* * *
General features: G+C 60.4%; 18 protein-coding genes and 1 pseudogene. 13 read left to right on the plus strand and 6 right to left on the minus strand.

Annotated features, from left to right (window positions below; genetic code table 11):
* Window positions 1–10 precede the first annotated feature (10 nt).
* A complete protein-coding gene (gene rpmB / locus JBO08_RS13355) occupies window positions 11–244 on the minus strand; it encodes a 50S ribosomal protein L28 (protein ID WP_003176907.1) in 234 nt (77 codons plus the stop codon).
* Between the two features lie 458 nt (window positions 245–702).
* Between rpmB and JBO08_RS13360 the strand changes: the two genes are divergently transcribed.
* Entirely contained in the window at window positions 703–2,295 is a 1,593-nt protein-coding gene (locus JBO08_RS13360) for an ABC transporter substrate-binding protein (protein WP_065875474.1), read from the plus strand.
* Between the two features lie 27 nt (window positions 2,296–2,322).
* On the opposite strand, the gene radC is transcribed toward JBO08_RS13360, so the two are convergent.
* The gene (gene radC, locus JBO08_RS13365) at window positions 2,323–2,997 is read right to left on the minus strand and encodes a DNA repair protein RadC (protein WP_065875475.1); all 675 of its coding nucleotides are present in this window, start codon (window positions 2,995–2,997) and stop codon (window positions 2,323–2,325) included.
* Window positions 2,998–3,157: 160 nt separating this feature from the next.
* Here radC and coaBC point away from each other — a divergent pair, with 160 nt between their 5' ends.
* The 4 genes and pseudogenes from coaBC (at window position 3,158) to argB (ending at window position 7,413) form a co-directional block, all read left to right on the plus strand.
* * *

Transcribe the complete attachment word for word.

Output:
General features: G+C 60.4%; 18 protein-coding genes and 1 pseudogene. 13 read left to right on the plus strand and 6 right to left on the minus strand.

Annotated features, from left to right (window positions below; genetic code table 11):
* Window positions 1–10 precede the first annotated feature (10 nt).
* A complete protein-coding gene (gene rpmB / locus JBO08_RS13355) occupies window positions 11–244 on the minus strand; it encodes a 50S ribosomal protein L28 (protein ID WP_003176907.1) in 234 nt (77 codons plus the stop codon).
* Between the two features lie 458 nt (window positions 245–702).
* Between rpmB and JBO08_RS13360 the strand changes: the two genes are divergently transcribed.
* Entirely contained in the window at window positions 703–2,295 is a 1,593-nt protein-coding gene (locus JBO08_RS13360) for an ABC transporter substrate-binding protein (protein WP_065875474.1), read from the plus strand.
* Between the two features lie 27 nt (window positions 2,296–2,322).
* On the opposite strand, the gene radC is transcribed toward JBO08_RS13360, so the two are convergent.
* The gene (gene radC, locus JBO08_RS13365) at window positions 2,323–2,997 is read right to left on the minus strand and encodes a DNA repair protein RadC (protein WP_065875475.1); all 675 of its coding nucleotides are present in this window, start codon (window positions 2,995–2,997) and stop codon (window positions 2,323–2,325) included.
* Window positions 2,998–3,157: 160 nt separating this feature from the next.
* Here radC and coaBC point away from each other — a divergent pair, with 160 nt between their 5' ends.
* The 4 genes and pseudogenes from coaBC (at window position 3,158) to argB (ending at window position 7,413) form a co-directional block, all read left to right on the plus strand.